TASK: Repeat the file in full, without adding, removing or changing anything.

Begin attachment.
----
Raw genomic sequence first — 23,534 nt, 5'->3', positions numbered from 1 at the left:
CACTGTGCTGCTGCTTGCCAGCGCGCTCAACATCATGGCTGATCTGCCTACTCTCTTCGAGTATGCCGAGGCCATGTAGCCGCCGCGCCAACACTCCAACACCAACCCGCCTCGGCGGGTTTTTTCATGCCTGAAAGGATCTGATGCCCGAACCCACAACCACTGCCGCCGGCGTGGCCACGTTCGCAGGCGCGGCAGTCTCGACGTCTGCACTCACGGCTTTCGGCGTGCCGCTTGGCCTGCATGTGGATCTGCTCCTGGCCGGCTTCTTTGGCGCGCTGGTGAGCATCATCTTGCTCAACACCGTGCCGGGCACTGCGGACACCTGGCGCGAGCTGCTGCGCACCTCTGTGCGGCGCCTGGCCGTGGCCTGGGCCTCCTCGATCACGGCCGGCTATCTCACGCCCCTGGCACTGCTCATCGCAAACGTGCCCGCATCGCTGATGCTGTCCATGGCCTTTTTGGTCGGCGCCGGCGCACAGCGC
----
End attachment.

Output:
Raw genomic sequence first — 23,534 nt, 5'->3', positions numbered from 1 at the left:
CACTGTGCTGCTGCTTGCCAGCGCGCTCAACATCATGGCTGATCTGCCTACTCTCTTCGAGTATGCCGAGGCCATGTAGCCGCCGCGCCAACACTCCAACACCAACCCGCCTCGGCGGGTTTTTTCATGCCTGAAAGGATCTGATGCCCGAACCCACAACCACTGCCGCCGGCGTGGCCACGTTCGCAGGCGCGGCAGTCTCGACGTCTGCACTCACGGCTTTCGGCGTGCCGCTTGGCCTGCATGTGGATCTGCTCCTGGCCGGCTTCTTTGGCGCGCTGGTGAGCATCATCTTGCTCAACACCGTGCCGGGCACTGCGGACACCTGGCGCGAGCTGCTGCGCACCTCTGTGCGGCGCCTGGCCGTGGCCTGGGCCTCCTCGATCACGGCCGGCTATCTCACGCCCCTGGCACTGCTCATCGCAAACGTGCCCGCATCGCTGATGCTGTCCATGGCCTTTTTGGTCGGCGCCGGCGCACAGCGC